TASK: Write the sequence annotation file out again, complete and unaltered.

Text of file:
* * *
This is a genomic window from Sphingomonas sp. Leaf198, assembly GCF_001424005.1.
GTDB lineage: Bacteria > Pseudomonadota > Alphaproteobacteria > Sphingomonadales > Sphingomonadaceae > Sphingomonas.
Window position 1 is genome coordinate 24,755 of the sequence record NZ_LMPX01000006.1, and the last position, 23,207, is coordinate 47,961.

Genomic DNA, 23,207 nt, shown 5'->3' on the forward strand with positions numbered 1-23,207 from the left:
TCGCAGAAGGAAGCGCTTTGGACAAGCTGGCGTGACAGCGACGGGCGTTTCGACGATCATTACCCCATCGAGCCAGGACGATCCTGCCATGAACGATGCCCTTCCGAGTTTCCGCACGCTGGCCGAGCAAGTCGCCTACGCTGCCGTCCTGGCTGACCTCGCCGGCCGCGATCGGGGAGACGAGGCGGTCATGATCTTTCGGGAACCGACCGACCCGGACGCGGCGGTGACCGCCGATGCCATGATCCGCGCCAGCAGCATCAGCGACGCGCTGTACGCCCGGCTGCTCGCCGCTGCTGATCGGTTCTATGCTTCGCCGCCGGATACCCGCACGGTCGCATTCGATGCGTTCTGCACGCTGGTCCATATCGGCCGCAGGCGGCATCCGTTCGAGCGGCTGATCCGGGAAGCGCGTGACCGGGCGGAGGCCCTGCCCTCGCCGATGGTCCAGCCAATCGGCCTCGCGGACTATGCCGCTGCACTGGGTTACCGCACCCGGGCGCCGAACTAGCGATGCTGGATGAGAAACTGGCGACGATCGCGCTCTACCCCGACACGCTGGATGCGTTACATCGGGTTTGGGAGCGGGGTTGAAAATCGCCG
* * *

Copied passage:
This is a genomic window from Sphingomonas sp. Leaf198, assembly GCF_001424005.1.
GTDB lineage: Bacteria > Pseudomonadota > Alphaproteobacteria > Sphingomonadales > Sphingomonadaceae > Sphingomonas.
Window position 1 is genome coordinate 24,755 of the sequence record NZ_LMPX01000006.1, and the last position, 23,207, is coordinate 47,961.

Genomic DNA, 23,207 nt, shown 5'->3' on the forward strand with positions numbered 1-23,207 from the left:
TCGCAGAAGGAAGCGCTTTGGACAAGCTGGCGTGACAGCGACGGGCGTTTCGACGATCATTACCCCATCGAGCCAGGACGATCCTGCCATGAACGATGCCCTTCCGAGTTTCCGCACGCTGGCCGAGCAAGTCGCCTACGCTGCCGTCCTGGCTGACCTCGCCGGCCGCGATCGGGGAGACGAGGCGGTCATGATCTTTCGGGAACCGACCGACCCGGACGCGGCGGTGACCGCCGATGCCATGATCCGCGCCAGCAGCATCAGCGACGCGCTGTACGCCCGGCTGCTCGCCGCTGCTGATCGGTTCTATGCTTCGCCGCCGGATACCCGCACGGTCGCATTCGATGCGTTCTGCACGCTGGTCCATATCGGCCGCAGGCGGCATCCGTTCGAGCGGCTGATCCGGGAAGCGCGTGACCGGGCGGAGGCCCTGCCCTCGCCGATGGTCCAGCCAATCGGCCTCGCGGACTATGCCGCTGCACTGGGTTACCGCACCCGGGCGCCGAACTAGCGATGCTGGATGAGAAACTGGCGACGATCGCGCTCTACCCCGACACGCTGGATGCGTTACATCGGGTTTGGGAGCGGGGTTGAAAATCGCCG